disgust and anxiety based emotional reasoning in contamination fear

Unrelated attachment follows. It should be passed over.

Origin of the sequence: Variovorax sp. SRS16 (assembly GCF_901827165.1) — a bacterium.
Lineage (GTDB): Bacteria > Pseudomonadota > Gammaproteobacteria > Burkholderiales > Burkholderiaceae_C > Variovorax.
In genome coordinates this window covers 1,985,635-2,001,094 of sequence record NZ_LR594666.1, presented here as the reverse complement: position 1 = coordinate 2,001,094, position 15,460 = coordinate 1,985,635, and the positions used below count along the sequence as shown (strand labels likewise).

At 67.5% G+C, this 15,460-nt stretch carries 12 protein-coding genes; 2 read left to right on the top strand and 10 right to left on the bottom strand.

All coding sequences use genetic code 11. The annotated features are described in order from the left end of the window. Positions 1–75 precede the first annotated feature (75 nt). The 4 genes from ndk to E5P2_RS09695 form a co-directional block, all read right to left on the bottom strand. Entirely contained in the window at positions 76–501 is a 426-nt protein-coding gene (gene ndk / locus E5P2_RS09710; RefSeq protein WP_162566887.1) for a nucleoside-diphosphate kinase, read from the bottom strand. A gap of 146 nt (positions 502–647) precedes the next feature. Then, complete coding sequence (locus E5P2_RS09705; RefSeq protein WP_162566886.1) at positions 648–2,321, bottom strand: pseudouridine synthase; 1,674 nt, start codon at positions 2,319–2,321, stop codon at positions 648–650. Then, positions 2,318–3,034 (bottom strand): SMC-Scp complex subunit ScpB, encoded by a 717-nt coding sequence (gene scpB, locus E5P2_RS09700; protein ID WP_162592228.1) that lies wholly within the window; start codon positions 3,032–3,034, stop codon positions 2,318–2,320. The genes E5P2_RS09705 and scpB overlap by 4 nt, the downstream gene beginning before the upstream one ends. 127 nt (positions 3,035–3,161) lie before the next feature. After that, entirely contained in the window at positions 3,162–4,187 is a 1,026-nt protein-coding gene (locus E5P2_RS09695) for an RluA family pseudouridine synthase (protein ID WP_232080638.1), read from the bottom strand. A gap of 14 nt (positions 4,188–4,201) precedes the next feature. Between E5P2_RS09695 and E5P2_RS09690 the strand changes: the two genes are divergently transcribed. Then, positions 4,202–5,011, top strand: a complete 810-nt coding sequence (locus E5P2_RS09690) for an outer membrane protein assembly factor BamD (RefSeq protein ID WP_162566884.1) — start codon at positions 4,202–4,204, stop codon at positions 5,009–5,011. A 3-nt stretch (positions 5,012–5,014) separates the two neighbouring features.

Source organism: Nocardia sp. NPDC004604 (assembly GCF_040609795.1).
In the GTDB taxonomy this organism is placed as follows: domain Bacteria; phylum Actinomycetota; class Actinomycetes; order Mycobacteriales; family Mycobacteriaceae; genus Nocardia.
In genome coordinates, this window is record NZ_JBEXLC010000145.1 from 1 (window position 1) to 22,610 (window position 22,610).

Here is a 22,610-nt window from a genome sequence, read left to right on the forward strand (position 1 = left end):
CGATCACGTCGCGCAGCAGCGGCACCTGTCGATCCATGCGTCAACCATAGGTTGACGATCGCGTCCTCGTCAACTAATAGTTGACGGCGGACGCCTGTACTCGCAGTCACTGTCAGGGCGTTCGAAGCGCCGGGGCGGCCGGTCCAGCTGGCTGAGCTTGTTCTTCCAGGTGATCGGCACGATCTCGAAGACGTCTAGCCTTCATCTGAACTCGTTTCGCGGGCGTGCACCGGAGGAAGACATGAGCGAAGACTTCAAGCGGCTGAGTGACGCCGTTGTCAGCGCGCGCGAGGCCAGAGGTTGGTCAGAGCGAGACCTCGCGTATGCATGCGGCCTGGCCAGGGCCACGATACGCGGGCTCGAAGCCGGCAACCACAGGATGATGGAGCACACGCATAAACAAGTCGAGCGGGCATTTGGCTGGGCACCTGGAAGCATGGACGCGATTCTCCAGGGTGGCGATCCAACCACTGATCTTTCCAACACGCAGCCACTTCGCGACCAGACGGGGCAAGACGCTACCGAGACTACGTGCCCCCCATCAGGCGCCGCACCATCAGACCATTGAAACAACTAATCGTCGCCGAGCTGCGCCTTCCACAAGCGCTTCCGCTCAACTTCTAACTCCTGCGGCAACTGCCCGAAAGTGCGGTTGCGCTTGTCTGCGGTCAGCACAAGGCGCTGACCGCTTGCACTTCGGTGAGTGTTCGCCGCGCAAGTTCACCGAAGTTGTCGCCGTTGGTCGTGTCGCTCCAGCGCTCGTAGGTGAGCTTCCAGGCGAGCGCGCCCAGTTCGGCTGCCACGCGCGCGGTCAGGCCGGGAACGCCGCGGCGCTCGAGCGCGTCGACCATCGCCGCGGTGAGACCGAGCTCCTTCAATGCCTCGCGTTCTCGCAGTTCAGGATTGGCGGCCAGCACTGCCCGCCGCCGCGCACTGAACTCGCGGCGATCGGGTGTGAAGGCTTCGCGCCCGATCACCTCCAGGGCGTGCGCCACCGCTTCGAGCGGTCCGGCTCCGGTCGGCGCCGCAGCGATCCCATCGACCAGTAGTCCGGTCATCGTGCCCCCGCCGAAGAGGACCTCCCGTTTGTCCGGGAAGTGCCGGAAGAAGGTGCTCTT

Raw spss data file representing a sample of 130 participants; the file contains descriptive vars both on item and measure level; idem threat (A), contamination (B) and illness (Z) probability ratinge for neutral without emotional response (N), disgust (W), and anxiety (A) response for both contamination relevant scenarios and general threat scenarios. Abstract of the study: There is preliminary evidence that individuals with fear of contamination infer danger on the basis of their disgust responses. This hampers the identification of false alarms and may thus confirm their contamination concerns. This study tested the robustness of this evidence and examined (i) whether it is restricted to contamination contexts or represents a more general inclination, and (ii) if emotional reasoning in contamination fear is specific for disgust or is also evident for anxiety. Individuals with varying levels of contamination fears (N=130) read scripts involving low intensity contamination-relevant or contamination-irrelevant threats that varied in the presence/absence of an emotional response. Following each script participants rated the perceived risk of becoming ill, risk of contamination, and perceived danger. Fear of contamination was associated with both disgust-based and anxiety-based emotional reasoning that was especially evident for inferring the risk of becoming ill, and was largely restricted to contamination-relevant scenarios. The findings provided evidence for domain-specific emotional reasoning in fear of contamination that is not restricted to disgust but also evident for anxiety. Together the results point to emotional reasoning as a potentially relevant target for interventions to reduce contamination fears.